OpsClarity Promises Easier Big Data Management for DevOps
What will it take to make open source big data tools truly useful for the enterprise? OpsClarity thinks the answer is a one-stop solution for monitoring everything from Spark to Elasticsearch to MongoDB. That's what it rolled out this week in a new platform targeted at DevOps teams.
What will it take to make open source big data tools truly useful for the enterprise? OpsClarity thinks the answer is a one-stop solution for monitoring everything from Spark to Elasticsearch to MongoDB. That’s what it rolled out this week in a new platform targeted at DevOps teams.
The platform, called Intelligent Monitoring, is designed to help DevOps teams understand how their various big data processing tools are interacting with each other, as well as track performance. It supports all of the major big data applications, including Apache Kafka, Apache Storm, Apache Spark as well as datastores such as Elasticsearch, Cassandra and MongoDB.
OpsClarity is pitching the product as a solution to the challenge created by the rapidly expanding feature sets and sophistication of open source big data tools.
“Technologies like Apache Kafka, Apache Spark and Apache Storm are constantly expanding the scope of what is possible,” the company said in a statement. “However, most of these data processing frameworks are themselves a complex collection of several distributed and dynamic components such as producers/consumers and masters/slaves. Monitoring and managing these data processing frameworks and how they are dependent on each other is a non-trivial undertaking and usually requires an extremely experienced operations expert to manually identify the individual metrics, chart and plot them, and then correlate events across them.”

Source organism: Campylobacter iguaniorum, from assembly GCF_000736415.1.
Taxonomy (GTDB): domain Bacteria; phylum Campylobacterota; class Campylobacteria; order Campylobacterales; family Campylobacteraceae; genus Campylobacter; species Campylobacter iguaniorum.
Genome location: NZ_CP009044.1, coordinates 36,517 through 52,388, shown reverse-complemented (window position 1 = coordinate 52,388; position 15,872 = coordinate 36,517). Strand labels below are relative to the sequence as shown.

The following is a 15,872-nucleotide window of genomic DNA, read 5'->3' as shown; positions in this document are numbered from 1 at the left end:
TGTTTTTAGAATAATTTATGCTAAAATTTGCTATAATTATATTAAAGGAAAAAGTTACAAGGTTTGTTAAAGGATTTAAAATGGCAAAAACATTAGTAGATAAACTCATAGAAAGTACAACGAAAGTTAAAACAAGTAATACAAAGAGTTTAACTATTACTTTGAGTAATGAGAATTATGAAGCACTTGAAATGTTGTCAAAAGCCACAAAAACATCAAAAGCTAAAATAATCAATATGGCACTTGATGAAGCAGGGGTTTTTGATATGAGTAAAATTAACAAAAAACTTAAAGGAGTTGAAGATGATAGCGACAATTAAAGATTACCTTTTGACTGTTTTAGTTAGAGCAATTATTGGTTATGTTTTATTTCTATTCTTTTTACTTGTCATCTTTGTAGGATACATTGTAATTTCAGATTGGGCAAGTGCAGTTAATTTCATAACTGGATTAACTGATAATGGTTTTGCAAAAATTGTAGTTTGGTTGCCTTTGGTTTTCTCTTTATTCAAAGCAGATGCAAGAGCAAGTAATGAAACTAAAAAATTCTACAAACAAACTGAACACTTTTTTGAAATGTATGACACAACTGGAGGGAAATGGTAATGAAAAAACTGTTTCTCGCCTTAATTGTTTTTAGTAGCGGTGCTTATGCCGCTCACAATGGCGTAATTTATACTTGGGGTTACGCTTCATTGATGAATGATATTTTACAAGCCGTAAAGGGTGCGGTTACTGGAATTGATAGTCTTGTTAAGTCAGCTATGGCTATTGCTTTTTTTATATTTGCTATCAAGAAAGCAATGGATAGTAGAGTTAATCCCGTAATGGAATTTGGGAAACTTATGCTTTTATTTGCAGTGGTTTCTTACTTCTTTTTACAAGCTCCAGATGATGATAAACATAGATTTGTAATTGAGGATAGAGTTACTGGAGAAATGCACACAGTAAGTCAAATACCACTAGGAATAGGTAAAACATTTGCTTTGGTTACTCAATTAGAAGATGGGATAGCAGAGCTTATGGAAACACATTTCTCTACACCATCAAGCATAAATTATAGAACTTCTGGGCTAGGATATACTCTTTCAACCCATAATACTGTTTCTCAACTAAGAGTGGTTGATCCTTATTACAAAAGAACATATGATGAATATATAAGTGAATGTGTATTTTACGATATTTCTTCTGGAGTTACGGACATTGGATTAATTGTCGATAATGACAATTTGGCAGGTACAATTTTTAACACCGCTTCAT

OpsClarity hopes companies will choose to invest in its product rather than rely on employees to try to keep track of big data operations.
The company has a point when it says open source big data is growing too complex, and too quickly, to be managed effectively the old-fashioned way. Just a few years ago, NoSQL was still a new phenomenon, and the only open source big data platforms that most people had heard of were Hadoop, Spark and Elasticsearch. Now that list is much longer, and it continues to expand as developers introduce new ways of leveraging hardware features, as well as software-defined infrastructure, for big data processing.
And that’s an important message for VARs. Open source big data tools are great, but they’re also very complex. If OpsClarity is right, customers will pay for big data solutions that help them track what’s going on, without really having to understand how everything works under the hood.